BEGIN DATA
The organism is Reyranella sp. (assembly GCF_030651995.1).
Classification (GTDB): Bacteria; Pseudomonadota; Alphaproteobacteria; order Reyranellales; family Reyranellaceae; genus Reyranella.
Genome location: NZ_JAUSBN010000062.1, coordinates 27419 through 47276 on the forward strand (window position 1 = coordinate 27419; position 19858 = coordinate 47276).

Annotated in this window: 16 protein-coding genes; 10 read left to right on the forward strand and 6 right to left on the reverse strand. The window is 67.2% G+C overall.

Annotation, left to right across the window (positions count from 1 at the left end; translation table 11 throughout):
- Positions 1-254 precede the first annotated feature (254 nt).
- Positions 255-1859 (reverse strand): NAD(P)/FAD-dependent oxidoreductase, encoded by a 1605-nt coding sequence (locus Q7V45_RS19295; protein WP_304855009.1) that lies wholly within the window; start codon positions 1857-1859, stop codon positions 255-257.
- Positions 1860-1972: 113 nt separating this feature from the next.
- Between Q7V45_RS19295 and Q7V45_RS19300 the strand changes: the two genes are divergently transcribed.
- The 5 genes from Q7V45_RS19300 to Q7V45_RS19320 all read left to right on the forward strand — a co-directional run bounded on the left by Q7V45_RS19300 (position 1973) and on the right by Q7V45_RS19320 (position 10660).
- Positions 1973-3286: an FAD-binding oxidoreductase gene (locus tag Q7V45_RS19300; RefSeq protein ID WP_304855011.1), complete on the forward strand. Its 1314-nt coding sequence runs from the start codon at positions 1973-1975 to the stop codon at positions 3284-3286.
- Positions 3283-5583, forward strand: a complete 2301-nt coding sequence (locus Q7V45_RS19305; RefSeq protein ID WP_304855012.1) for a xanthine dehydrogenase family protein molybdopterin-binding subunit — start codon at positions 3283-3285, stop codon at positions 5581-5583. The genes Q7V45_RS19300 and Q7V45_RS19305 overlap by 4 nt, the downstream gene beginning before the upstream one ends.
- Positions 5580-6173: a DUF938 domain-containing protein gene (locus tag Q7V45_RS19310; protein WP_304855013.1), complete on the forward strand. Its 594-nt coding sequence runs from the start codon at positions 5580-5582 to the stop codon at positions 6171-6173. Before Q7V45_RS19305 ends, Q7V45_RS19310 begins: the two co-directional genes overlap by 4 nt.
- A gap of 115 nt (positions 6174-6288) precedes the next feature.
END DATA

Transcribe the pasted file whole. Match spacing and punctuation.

The organism is Reyranella sp. (assembly GCF_030651995.1).
Classification (GTDB): Bacteria; Pseudomonadota; Alphaproteobacteria; order Reyranellales; family Reyranellaceae; genus Reyranella.
Genome location: NZ_JAUSBN010000062.1, coordinates 27419 through 47276 on the forward strand (window position 1 = coordinate 27419; position 19858 = coordinate 47276).

Annotated in this window: 16 protein-coding genes; 10 read left to right on the forward strand and 6 right to left on the reverse strand. The window is 67.2% G+C overall.

Annotation, left to right across the window (positions count from 1 at the left end; translation table 11 throughout):
- Positions 1-254 precede the first annotated feature (254 nt).
- Positions 255-1859 (reverse strand): NAD(P)/FAD-dependent oxidoreductase, encoded by a 1605-nt coding sequence (locus Q7V45_RS19295; protein WP_304855009.1) that lies wholly within the window; start codon positions 1857-1859, stop codon positions 255-257.
- Positions 1860-1972: 113 nt separating this feature from the next.
- Between Q7V45_RS19295 and Q7V45_RS19300 the strand changes: the two genes are divergently transcribed.
- The 5 genes from Q7V45_RS19300 to Q7V45_RS19320 all read left to right on the forward strand — a co-directional run bounded on the left by Q7V45_RS19300 (position 1973) and on the right by Q7V45_RS19320 (position 10660).
- Positions 1973-3286: an FAD-binding oxidoreductase gene (locus tag Q7V45_RS19300; RefSeq protein ID WP_304855011.1), complete on the forward strand. Its 1314-nt coding sequence runs from the start codon at positions 1973-1975 to the stop codon at positions 3284-3286.
- Positions 3283-5583, forward strand: a complete 2301-nt coding sequence (locus Q7V45_RS19305; RefSeq protein ID WP_304855012.1) for a xanthine dehydrogenase family protein molybdopterin-binding subunit — start codon at positions 3283-3285, stop codon at positions 5581-5583. The genes Q7V45_RS19300 and Q7V45_RS19305 overlap by 4 nt, the downstream gene beginning before the upstream one ends.
- Positions 5580-6173: a DUF938 domain-containing protein gene (locus tag Q7V45_RS19310; protein WP_304855013.1), complete on the forward strand. Its 594-nt coding sequence runs from the start codon at positions 5580-5582 to the stop codon at positions 6171-6173. Before Q7V45_RS19305 ends, Q7V45_RS19310 begins: the two co-directional genes overlap by 4 nt.
- A gap of 115 nt (positions 6174-6288) precedes the next feature.